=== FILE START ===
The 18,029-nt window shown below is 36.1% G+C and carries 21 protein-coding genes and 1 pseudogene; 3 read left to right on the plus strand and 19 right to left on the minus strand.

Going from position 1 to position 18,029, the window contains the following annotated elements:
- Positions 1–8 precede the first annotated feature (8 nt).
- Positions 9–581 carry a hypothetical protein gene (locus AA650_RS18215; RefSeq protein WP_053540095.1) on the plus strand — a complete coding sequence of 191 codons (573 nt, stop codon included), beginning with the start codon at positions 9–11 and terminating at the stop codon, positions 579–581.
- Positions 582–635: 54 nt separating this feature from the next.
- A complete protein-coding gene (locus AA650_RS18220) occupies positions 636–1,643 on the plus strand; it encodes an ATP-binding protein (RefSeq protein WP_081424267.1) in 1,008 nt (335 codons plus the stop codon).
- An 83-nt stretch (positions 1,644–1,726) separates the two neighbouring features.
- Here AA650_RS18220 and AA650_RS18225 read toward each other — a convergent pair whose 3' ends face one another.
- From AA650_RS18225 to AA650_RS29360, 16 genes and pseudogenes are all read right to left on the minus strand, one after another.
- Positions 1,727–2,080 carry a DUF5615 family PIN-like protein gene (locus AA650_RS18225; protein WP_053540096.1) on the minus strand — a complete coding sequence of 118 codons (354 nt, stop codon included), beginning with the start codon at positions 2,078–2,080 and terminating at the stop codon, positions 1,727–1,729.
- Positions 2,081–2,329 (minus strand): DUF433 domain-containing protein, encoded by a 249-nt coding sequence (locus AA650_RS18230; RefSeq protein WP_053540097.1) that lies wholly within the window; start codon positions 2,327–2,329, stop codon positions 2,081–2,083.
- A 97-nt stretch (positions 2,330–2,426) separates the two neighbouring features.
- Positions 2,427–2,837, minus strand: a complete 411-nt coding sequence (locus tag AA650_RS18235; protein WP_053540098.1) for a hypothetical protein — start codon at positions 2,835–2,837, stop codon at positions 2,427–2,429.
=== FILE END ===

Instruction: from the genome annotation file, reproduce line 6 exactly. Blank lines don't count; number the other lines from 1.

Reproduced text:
- A complete protein-coding gene (locus AA650_RS18220) occupies positions 636–1,643 on the plus strand; it encodes an ATP-binding protein (RefSeq protein WP_081424267.1) in 1,008 nt (335 codons plus the stop codon).